Moving on to a figure more recent, consider Winston Churchill. He is widely regarded as a saviour of the United Kingdom but there is a very strong section in the country that has not yet forgiven him for his role in breaking up the worker's strike. Fierce debate rages between the two but I have not known any instance of violence. This very columnist has presented evidence of his racial instincts which lead to more than a million deaths in the Bengal famine-my British friends passionately disagree with me on that count.

Neville Chamberlain is a tragic figure who generally evokes derision for entering into a pact with Adolf Hitler. Some very eminent historians now believe that Chamberlain actually saved the country by buying time as Britain following the First World War was in no position to wage a battle with a better armed Third Reich.

And even more recent, disruptive 'historian' David Irving has spent his entire professional career attempting to deny that the holocaust ever existed which I am sure rankles the Jews, the Slovaks, the Russians and the other millions who lost their loved ones.

The price of democracy is learning to dismiss not just the likes of Irving but even those who hold a view of history that contrasts with ours while extending them their constitutional rights of expressing them without resorting to violence. It is deeply unfortunate that we seem to be forgetting this principle which is surely a sine qua non in any functioning democracy.

Let us recall the words of Justice Anthony Kennedy, perhaps the best exponent of pristine judicial wisdom we have today in the landmark Texas vs. Johnson flag burning case:

For we are presented with a clear and simple statute to be judged against a pure command of the Constitution. The outcome can be laid at no door but ours. The hard fact is that sometimes we must make decisions we do not like. We make them because they are right, right in the sense that the law and the Constitution, as we see them, compel the result. And so great is our commitment to the process that, except in the rare case, we do not pause to express distaste for the result, perhaps for fear of undermining a valued principle that dictates the decision. This is one of those rare cases.Though symbols often are what we ourselves make of them, the flag is constant in expressing beliefs Americans share, beliefs in law and peace and that freedom which sustains the human spirit. The case here today forces recognition of the costs to which those beliefs commit us. It is poignant but fundamental that the flag protects those who hold it in contempt.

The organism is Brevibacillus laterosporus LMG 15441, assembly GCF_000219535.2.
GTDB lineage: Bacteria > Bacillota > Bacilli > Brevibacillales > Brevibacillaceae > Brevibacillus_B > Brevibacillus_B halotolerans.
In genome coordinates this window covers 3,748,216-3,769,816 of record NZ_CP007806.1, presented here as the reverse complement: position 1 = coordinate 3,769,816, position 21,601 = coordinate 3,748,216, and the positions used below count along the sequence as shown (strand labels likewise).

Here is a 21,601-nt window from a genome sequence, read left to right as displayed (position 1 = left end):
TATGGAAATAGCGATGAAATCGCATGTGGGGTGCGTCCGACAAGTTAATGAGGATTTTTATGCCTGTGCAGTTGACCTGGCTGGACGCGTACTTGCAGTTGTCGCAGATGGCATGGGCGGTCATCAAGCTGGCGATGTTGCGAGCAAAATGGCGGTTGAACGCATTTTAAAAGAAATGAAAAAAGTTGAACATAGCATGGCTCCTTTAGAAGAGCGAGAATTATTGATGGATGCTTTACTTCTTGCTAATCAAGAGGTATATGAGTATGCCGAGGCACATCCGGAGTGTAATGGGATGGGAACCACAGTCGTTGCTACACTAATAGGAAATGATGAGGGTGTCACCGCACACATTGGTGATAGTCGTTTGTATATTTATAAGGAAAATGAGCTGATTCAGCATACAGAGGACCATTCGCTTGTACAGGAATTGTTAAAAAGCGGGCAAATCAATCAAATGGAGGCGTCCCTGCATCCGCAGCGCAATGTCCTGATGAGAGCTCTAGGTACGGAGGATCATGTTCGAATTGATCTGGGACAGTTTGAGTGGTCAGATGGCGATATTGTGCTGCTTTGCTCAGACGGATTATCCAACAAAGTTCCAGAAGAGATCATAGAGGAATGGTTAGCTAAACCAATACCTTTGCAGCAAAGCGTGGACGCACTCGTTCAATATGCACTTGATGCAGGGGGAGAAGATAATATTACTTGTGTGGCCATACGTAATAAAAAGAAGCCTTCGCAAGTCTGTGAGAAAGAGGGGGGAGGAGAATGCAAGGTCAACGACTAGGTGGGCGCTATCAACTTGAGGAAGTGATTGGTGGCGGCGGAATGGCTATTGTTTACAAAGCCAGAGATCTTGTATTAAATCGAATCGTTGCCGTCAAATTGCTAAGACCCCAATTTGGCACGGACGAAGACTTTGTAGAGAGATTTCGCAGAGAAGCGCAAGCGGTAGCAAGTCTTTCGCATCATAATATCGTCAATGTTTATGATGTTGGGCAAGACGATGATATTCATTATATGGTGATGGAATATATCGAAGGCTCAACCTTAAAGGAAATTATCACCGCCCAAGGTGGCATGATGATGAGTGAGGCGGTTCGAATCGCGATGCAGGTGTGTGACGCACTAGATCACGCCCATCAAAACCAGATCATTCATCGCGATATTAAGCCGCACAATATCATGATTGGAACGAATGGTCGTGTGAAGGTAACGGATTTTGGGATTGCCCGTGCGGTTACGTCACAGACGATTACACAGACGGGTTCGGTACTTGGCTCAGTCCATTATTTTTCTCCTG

The ultimate tragedy of this unseemly saga is that two people lost their lives. I am sure their families did not partake in the Diwali festivities. All of us must shoulder some  blame for this monstrosity for not upholding the fundamental principles of democracy.